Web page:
BBC succeeds with world’s first reception of HD pictures over DTT using DVB-T2
Test transmissions in the UK have successfully received high def pictures compliant to the DVB-T2 standard using a real-time demodulator.
The BBC, which performed the tests, says this is the first time anywhere in the world that a live end-to-end DVB-T2 chain has been demonstrated.
DVB-T2 is a new version of the DVB-T standard currently used for digital terrestrial television in the UK.
It offers an increase in efficiency over DVB-T, which means more bandwidth will be available on the multiplex when it is reconfigured in tandem with digital switchover to permit the carriage of high definition services.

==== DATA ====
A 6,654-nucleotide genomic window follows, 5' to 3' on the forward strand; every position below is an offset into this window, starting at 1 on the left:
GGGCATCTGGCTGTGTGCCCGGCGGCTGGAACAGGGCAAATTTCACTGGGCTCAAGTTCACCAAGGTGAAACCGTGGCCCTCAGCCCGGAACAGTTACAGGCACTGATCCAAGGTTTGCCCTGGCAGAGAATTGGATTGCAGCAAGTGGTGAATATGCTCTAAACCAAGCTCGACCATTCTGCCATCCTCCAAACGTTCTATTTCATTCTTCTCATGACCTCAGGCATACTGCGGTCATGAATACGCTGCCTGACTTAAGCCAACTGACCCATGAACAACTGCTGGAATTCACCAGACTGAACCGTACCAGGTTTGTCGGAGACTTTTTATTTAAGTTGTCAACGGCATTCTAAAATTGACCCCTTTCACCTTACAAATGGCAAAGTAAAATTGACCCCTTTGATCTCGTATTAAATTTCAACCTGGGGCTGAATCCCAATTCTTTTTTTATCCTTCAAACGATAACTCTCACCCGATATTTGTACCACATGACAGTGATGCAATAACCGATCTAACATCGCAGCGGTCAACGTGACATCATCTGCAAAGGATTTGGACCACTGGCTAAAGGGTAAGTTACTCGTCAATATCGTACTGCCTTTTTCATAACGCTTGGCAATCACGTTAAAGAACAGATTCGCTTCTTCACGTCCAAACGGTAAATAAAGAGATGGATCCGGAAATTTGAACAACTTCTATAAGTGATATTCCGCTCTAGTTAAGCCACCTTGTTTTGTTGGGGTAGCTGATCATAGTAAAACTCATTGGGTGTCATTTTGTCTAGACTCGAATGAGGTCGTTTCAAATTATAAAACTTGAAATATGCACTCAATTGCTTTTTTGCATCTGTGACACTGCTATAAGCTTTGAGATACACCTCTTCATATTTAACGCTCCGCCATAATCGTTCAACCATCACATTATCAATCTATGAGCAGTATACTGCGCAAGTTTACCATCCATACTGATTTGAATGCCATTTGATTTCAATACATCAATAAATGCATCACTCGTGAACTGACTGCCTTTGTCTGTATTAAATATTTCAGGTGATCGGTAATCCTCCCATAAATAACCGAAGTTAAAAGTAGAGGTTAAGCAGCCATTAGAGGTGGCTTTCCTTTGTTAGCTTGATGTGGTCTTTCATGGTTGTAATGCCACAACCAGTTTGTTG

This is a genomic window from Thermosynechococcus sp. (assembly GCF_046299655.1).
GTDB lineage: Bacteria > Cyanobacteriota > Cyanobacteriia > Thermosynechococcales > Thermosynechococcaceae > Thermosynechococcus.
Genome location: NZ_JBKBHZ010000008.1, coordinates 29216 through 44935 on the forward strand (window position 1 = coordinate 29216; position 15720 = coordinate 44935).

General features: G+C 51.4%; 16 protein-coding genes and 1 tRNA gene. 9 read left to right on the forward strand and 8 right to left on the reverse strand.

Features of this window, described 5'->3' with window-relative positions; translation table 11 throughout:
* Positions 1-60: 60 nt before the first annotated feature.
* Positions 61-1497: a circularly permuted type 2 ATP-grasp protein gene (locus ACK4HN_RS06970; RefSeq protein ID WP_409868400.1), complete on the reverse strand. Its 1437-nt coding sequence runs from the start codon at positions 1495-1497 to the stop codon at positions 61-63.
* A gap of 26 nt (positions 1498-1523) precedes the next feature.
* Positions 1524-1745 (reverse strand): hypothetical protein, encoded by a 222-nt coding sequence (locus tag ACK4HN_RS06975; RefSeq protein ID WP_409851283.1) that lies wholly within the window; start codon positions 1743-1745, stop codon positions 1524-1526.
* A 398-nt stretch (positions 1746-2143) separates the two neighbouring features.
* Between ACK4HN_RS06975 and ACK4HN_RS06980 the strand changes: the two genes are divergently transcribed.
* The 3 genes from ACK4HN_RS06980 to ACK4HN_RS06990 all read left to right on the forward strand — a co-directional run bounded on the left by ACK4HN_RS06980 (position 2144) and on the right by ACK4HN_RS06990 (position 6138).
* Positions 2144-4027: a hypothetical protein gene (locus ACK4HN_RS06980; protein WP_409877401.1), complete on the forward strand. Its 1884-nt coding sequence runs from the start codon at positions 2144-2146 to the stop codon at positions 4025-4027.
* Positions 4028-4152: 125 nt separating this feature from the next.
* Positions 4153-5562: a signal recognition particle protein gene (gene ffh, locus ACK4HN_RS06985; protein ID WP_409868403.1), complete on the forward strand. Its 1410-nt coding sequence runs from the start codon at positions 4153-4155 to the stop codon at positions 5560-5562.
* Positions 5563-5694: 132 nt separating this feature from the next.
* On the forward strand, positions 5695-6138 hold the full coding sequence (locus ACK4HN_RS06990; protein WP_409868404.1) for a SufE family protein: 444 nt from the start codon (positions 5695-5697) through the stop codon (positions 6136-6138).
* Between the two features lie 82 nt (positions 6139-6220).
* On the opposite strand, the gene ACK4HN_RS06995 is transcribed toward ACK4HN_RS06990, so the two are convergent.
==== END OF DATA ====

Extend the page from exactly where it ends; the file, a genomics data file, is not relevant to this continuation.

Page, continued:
That, combined with a switch from MPEG-2 to MPEG-4, will allow for increased HD content.
The UK’s analogue transmission ends in 2012 but some parts of the country will get the benefit of DVB-T2 earlier, with a few places going live next year.
The current estimate is that in 2009 there will be three HD channels available in the UK, one of which goes to the BBC and the other two going to ITV, Channel 4 or Five.
The BBC started DVB-T2 test transmissions from the Guildford transmitter in June.
Justin Mitchell, leader of the BBC’s DVB-T2 modem development team, said: “Following the approval of DVB-T2 in June and the launch of test transmissions from Guildford transmitter the next day, we are delighted that on Kingswood Warren’s 60th anniversary our team has been able to deliver a working demonstration of a DVB-T2 modulator and demodulator.”
The modulation and demodulation devices will be made available for licensing.
There will be a demonstration of the DVB-T2 modulator and demodulator on the DVB stand 1.D81 at IBC in Amsterdam.